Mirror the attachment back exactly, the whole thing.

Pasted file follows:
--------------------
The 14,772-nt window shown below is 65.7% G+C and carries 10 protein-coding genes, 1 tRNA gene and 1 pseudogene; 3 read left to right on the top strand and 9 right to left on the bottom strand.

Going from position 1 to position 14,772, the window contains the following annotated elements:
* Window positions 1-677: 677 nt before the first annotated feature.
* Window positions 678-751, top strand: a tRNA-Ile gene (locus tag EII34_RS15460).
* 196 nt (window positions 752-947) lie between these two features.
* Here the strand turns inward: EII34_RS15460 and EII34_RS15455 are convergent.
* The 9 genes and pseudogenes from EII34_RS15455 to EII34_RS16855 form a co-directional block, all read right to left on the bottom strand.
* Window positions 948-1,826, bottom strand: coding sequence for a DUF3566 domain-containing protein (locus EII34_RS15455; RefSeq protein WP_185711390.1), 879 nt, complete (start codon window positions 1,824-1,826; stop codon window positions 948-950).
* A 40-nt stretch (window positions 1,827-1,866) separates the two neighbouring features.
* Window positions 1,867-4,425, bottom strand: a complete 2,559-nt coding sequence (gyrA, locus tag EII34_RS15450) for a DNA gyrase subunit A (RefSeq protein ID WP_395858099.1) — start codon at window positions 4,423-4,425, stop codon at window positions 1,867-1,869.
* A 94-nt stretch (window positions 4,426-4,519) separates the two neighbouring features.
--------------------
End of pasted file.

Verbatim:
The 14,772-nt window shown below is 65.7% G+C and carries 10 protein-coding genes, 1 tRNA gene and 1 pseudogene; 3 read left to right on the top strand and 9 right to left on the bottom strand.

Going from position 1 to position 14,772, the window contains the following annotated elements:
* Window positions 1-677: 677 nt before the first annotated feature.
* Window positions 678-751, top strand: a tRNA-Ile gene (locus tag EII34_RS15460).
* 196 nt (window positions 752-947) lie between these two features.
* Here the strand turns inward: EII34_RS15460 and EII34_RS15455 are convergent.
* The 9 genes and pseudogenes from EII34_RS15455 to EII34_RS16855 form a co-directional block, all read right to left on the bottom strand.
* Window positions 948-1,826, bottom strand: coding sequence for a DUF3566 domain-containing protein (locus EII34_RS15455; RefSeq protein WP_185711390.1), 879 nt, complete (start codon window positions 1,824-1,826; stop codon window positions 948-950).
* A 40-nt stretch (window positions 1,827-1,866) separates the two neighbouring features.
* Window positions 1,867-4,425, bottom strand: a complete 2,559-nt coding sequence (gyrA, locus tag EII34_RS15450) for a DNA gyrase subunit A (RefSeq protein ID WP_395858099.1) — start codon at window positions 4,423-4,425, stop codon at window positions 1,867-1,869.
* A 94-nt stretch (window positions 4,426-4,519) separates the two neighbouring features.